Putting Patient Care in the Picture
THE GUTS 2018 FUNDRAISING APPEAL
In 2018 we are funding equipment that will help to address the shortage of doctors and nurses trained in endoscopy techniques.
A £150,000 investment from GUTS will provide the latest AV training equipment linking operating theatres and endoscopy suites at the RSCH with MATTU (Minimal Access Therapy Training Unit). Doctors and nurses will be able to see endoscopic and laparoscopic (‘keyhole’) techniques in high-definition detail, and speak with the surgeons and other clinical specialists as they carry out the procedures. Watching and learning from experts is an indispensable part of thetraining process.
Reducing waiting times, improving outcomes
So why is this so important for bowel cancer patients? Well, endoscopy is the first line of referral for anyone who has either presented to their GP with particular symptoms or who is flagged as needing further investigation through the screening programme. The current shortage of trained colonoscopists is impacting on waiting times and is a major barrier to lowering the starting age for bowel cancer screening.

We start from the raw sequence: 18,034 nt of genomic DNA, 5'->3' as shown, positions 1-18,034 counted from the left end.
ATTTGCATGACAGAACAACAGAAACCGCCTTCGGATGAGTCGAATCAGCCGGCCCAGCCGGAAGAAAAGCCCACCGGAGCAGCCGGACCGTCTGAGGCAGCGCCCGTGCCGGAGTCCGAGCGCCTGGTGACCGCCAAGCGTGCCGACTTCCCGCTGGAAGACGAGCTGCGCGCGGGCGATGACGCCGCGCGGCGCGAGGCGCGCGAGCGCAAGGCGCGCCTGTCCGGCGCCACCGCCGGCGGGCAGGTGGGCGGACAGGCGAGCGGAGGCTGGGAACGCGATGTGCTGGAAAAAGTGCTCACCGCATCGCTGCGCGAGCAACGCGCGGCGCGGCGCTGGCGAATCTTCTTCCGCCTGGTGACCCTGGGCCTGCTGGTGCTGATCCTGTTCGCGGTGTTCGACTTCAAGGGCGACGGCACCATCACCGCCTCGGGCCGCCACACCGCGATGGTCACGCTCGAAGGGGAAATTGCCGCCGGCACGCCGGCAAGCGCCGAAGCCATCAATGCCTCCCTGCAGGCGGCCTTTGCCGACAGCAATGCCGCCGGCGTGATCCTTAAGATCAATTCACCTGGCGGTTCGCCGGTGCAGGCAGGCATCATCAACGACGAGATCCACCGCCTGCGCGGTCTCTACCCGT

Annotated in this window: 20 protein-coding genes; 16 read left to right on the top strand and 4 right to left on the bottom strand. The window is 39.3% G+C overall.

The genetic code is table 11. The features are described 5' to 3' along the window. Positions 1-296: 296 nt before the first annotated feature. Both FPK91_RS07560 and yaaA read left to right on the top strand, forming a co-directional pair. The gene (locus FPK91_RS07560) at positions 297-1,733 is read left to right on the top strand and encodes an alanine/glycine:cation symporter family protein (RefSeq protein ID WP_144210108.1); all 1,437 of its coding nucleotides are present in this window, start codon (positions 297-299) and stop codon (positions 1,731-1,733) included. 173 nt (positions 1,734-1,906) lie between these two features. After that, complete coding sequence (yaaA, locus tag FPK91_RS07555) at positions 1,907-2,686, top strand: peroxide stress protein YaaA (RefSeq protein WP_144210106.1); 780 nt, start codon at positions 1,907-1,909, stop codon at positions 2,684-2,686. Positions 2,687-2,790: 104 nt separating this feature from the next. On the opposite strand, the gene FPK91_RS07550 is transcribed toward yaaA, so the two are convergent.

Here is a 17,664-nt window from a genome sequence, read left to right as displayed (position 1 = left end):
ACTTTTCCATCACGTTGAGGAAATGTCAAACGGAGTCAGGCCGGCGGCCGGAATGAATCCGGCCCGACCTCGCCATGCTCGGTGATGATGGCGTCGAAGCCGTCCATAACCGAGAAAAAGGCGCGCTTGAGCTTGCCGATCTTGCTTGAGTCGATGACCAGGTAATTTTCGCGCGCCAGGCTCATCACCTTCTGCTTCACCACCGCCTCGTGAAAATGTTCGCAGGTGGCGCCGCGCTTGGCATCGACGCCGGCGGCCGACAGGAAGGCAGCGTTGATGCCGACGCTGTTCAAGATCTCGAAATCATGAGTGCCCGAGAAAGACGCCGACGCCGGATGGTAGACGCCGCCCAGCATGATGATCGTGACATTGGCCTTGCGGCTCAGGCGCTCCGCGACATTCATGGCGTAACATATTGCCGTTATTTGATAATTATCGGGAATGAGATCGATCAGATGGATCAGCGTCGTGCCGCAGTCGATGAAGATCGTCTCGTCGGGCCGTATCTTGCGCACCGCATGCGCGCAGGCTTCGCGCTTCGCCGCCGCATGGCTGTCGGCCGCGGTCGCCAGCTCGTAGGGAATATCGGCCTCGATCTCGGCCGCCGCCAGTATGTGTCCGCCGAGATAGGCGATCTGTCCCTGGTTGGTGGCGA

After a bowel cancer diagnosis, surgery is usually the first treatment. Nationally 54% of major resections are now carried out laparoscopically, although at the RSCH this value rises to over 90%. Where cancers haven’t spread, keyhole procedures will almost always result in a more rapid recovery for patients.